However, the increased insight and operational flexibility that digital transformation creates has enabled manufacturers in the advanced stages of their smart manufacturing strategy to manage these disruptions more effectively.
For example, 69% of manufacturers who rarely or never felt unable to meet customer demands came from the early technology adopter category—compared to just 41% of digitally cautious manufacturers.
Question 7: How Is Digital Transformation Driving Operational Efficiency?
In addition to financial performance and customer satisfaction, digital transformation is determining how well manufacturing companies manage operational efficiency. And mid-size manufacturers are in the most vulnerable position and need to act quickly.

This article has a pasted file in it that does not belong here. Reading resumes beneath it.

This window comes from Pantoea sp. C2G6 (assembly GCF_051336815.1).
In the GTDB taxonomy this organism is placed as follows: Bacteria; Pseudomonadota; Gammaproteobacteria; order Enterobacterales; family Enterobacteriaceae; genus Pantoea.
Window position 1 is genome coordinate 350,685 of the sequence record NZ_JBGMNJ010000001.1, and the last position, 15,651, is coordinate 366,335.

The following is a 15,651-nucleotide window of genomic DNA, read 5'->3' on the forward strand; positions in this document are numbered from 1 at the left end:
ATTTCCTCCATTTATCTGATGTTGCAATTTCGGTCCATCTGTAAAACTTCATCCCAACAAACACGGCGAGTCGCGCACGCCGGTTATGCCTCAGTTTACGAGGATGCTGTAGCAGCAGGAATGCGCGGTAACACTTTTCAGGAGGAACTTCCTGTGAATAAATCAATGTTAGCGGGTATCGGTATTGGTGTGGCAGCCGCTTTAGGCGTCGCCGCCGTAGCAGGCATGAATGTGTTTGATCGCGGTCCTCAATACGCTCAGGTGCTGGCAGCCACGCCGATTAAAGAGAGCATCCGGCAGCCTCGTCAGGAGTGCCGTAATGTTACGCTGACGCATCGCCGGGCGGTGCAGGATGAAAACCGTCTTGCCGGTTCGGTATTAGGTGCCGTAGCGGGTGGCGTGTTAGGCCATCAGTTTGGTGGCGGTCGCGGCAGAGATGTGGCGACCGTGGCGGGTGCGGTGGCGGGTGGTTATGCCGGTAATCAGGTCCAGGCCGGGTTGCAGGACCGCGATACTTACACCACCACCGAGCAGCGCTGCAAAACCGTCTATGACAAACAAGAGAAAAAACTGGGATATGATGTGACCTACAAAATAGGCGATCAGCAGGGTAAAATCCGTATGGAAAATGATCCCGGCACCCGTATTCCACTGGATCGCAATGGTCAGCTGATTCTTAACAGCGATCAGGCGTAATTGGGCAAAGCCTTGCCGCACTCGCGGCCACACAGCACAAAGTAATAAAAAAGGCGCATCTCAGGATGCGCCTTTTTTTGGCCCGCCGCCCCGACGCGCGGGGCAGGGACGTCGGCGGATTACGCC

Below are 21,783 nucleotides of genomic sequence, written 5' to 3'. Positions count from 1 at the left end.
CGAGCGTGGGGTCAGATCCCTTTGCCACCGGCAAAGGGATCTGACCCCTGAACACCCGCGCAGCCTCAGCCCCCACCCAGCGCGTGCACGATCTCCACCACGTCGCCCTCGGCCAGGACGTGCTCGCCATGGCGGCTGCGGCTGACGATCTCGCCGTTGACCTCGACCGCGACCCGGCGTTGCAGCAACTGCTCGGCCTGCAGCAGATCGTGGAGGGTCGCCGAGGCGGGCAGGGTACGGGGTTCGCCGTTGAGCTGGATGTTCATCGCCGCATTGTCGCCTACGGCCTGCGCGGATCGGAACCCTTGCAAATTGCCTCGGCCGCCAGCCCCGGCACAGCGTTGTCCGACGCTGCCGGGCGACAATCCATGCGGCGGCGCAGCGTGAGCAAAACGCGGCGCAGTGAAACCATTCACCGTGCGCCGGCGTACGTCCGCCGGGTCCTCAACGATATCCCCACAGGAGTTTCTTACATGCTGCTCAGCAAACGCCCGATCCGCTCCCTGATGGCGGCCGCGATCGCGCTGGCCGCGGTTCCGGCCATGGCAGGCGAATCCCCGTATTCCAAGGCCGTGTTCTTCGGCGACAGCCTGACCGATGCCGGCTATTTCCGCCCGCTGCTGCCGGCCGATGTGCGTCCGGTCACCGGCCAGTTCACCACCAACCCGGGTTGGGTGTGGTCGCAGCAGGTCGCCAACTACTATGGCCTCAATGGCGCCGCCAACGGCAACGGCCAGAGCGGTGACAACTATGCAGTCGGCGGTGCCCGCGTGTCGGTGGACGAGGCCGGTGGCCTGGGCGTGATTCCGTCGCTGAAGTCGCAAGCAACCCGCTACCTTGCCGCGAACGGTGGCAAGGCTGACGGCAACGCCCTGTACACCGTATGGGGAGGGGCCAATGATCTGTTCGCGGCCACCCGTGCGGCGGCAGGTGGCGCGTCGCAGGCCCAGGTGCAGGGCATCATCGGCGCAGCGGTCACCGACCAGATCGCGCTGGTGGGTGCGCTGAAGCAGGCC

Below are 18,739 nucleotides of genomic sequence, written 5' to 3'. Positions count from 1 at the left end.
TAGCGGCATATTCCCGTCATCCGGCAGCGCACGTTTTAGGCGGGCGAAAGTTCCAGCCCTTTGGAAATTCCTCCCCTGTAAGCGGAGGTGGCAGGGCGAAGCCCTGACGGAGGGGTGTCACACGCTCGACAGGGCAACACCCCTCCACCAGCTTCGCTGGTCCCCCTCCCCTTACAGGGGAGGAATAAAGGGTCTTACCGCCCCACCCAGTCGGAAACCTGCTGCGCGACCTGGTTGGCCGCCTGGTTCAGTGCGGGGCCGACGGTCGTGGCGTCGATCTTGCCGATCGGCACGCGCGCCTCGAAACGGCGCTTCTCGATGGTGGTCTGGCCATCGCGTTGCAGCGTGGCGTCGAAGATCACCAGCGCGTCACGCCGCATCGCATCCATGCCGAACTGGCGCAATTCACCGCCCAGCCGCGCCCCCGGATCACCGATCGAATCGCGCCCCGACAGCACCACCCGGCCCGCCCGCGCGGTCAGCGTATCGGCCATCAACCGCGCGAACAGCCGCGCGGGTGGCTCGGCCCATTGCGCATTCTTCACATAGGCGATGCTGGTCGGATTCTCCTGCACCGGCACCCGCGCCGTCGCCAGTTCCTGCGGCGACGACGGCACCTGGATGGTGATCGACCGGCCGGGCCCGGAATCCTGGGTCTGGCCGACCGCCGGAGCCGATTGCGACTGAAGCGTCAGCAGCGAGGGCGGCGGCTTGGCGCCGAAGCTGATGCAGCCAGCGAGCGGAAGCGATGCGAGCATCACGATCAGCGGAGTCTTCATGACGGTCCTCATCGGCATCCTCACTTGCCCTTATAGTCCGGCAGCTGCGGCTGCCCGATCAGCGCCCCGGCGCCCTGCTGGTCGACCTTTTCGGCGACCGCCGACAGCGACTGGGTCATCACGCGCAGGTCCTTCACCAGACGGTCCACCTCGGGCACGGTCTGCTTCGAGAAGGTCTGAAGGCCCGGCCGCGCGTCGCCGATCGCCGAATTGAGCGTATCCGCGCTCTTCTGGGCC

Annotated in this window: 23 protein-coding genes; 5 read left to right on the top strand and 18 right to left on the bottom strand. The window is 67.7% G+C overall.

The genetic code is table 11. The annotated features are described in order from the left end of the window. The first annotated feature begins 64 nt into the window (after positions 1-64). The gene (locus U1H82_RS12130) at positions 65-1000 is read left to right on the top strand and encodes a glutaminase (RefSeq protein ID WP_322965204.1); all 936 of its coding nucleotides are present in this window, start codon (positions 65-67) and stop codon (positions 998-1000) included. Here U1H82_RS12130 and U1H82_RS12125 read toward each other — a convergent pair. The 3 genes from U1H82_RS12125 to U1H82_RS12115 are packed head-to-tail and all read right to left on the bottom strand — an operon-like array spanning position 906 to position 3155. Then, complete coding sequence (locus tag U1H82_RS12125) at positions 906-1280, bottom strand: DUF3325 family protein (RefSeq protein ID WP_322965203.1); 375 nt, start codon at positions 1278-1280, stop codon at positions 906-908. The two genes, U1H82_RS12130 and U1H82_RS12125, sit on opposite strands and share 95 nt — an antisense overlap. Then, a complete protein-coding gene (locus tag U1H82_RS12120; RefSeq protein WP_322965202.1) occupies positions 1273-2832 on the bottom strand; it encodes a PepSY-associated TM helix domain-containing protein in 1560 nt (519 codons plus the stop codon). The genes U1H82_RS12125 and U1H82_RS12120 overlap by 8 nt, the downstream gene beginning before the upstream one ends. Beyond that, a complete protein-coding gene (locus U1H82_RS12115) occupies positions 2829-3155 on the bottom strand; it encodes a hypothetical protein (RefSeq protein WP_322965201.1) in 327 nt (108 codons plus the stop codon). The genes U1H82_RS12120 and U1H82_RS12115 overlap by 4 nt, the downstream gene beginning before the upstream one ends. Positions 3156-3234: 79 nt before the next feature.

It makes logical sense that as more processes are digitized, organizations can create orders quicker and more accurately. What’s interesting to note, however, is which operational areas manufacturers are focusing on first in their digital transformation journeys. And the biggest difference is not being driven by economic recovery stage, but by business size.
Earlier, we identified SMBs as being more likely to be in the early stages of digital transformation, and this is reflected in our data on current software investment. Compared to larger competitors, a lower percentage of smaller manufacturers have automated operations in every business area.